Stamp duty hike ‘needed’ to avoid income tax rise

The trebling of commercial stamp duty to help foot the budget was necessary or personal taxes instead would be hiked up in future crises, Finance Minister Paschal Donohoe has warned.

The fallout over the key revenue raiser for the budget — projected to raise some €376m — continues amid concerns billions of euro in commercial building deals will be needed next year to collect the amounts.

Revenue said the estimated tax gain was based on projections, previous tax receipts taken in, and a special model to assess the increase while the Department of Finance gave some details of where the amounts would come from.

The increased duty — from 2% to 6% — was a key part of Mr Donohoe’s first budget as finance minister, in order to help pay for welfare increases and tax cuts.

But a number of key questions remain such as when the higher duty will apply, to whom, what exemptions will be in place and whether it will impact on land deals already under way. Developers also claim they cannot borrow in order to complete projects, and therefor avoid the higher stamp duty.

Mr Donohoe confirmed to the Irish Examiner attempts had been made in recent days to stop the new stamp duty level. Asked whether he or his department were contacted, he said:

“When these things became public, there was opposition articulated to it by interests that would be involved in the commercial sector.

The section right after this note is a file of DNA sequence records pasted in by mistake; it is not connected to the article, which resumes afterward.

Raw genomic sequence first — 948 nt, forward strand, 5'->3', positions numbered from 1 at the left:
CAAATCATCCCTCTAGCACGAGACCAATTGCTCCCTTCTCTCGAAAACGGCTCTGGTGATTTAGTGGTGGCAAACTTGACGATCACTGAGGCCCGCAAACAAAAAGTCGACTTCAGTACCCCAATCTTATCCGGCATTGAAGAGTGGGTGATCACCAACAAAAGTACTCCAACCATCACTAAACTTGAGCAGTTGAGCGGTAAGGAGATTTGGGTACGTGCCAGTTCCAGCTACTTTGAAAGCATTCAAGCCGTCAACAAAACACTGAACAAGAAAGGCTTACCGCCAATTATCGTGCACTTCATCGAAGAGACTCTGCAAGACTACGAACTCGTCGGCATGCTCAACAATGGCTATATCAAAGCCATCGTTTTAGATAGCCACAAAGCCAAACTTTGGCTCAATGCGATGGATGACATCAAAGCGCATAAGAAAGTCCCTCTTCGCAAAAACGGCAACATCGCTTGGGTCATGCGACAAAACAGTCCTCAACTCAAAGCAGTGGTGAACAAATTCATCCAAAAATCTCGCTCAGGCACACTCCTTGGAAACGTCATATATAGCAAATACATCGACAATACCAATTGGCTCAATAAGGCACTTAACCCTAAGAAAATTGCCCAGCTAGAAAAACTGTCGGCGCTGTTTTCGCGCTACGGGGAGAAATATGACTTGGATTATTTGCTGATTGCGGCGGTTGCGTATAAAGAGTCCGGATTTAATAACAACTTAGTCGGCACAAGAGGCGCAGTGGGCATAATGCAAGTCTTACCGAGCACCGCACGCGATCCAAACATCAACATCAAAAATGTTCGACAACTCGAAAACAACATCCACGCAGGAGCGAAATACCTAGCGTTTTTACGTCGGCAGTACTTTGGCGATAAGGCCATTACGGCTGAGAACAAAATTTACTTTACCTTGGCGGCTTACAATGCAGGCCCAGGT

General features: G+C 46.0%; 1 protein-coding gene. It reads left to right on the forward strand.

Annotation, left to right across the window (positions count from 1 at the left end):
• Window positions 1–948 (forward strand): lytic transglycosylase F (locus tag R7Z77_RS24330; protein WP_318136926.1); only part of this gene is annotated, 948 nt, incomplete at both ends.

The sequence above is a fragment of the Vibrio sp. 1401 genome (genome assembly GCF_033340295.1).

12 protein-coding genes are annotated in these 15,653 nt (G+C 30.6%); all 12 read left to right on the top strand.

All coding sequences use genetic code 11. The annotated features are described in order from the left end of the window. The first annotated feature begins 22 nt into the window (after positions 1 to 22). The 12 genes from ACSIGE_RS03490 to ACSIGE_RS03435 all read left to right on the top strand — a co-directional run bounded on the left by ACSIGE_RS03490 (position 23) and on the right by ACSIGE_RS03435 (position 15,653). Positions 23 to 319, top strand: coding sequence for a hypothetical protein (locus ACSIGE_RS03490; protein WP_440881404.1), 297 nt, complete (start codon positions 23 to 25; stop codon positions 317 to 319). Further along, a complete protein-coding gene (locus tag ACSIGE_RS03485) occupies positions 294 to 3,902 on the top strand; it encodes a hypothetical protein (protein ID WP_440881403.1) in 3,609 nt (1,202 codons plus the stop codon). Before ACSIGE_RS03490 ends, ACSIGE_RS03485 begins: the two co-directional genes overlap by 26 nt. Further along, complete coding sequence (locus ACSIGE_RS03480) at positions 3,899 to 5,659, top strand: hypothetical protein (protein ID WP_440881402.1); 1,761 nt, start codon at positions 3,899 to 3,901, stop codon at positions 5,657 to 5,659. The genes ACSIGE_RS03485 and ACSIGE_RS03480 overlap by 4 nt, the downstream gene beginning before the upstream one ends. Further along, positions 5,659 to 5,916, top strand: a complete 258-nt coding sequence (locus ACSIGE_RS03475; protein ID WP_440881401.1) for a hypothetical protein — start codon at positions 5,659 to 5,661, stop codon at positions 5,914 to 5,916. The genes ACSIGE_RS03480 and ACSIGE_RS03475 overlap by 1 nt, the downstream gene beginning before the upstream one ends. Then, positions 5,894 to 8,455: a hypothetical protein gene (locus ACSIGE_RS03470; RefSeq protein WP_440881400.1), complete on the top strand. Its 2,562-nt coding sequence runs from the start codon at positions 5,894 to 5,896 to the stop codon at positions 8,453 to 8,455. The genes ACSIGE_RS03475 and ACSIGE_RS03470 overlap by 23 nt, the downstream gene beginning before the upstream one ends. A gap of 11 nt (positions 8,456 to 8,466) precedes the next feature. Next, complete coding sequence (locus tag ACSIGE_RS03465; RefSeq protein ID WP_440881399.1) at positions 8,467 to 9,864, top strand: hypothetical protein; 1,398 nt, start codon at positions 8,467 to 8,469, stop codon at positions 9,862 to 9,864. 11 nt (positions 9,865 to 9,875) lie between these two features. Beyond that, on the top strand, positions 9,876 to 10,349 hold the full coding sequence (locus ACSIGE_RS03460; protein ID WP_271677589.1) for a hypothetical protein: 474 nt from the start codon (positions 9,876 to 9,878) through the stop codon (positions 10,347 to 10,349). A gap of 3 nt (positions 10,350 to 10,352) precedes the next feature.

"They did not approach me directly, if they had tried to I wouldn’t have met them. Because when I get to a point where I’m going to be making budget decisions, I deal with that within my own department.

There were reports that fears of a lobbying campaign by the property industry could have derailed the funding move and that is why the tax move was passed so quickly in the Dáil.

The minister, speaking after RTÉ Radio One’s Today programme, also warned that personal taxes would instead be hiked up in tough economic times — if the commercial stamp duty was not increased.

“If we don’t use periods of economic growth to undo tax concessions that we put in place in the past to allow sectors to recover, we’ll find ourselves back in a situation where personal tax and income tax is going up, will go up even quicker at times of difficulty for our economy. And that’s not in a situation that I believe we should be in again.”

In the Dáil, Labour Cork East TD Sean Sherlock said the extra revenue measure was built on “volatile property transactions”.

“That 2015 and 2016 commercial property stamp duty receipts were inflated in that year. There are serious questions about the fiscal sustainability of how the minister for finance funded his budget,” said Mr Sherlock.

Fianna Fáil leader Micheál Martin also questioned the projected €376m tax take.

“Independent commentators have suggested that the revenue projection for stamp duty is not much better than sticking a finger in the air.”

One estate agency, CBRE, projected that up to €10bn in commercial building deals would be needed to raise this next year.

But Revenue, whom Taoiseach Leo Varadkar told TV3 were consulted on the extra duty and would collect it, outlined its method of calculation.

“Our publicly available Ready Reckoner shows the effect of 0.5% increase in the rate on non-residential property, a €47m increase — this is multiplied up to €94m for 1% increase, or €376m, for a 4% increase.”

Mr Donohoe’s department also gave some details of deals that would contribute to the increased tax.

It said they would include land (agricultural and non-agricultural), commercial or business premises, including offices, factories, shops and public houses, options over land, interests in land (such as wayleaves or other rights to property), easements and business assets.

It said the projected future yield had been provided by Revenue and was based on current trends.

Mr Donohoe also reiterated yesterday that farm sales between relatives would be subject to a 1% tax while young trainee farmers would remain exempt.


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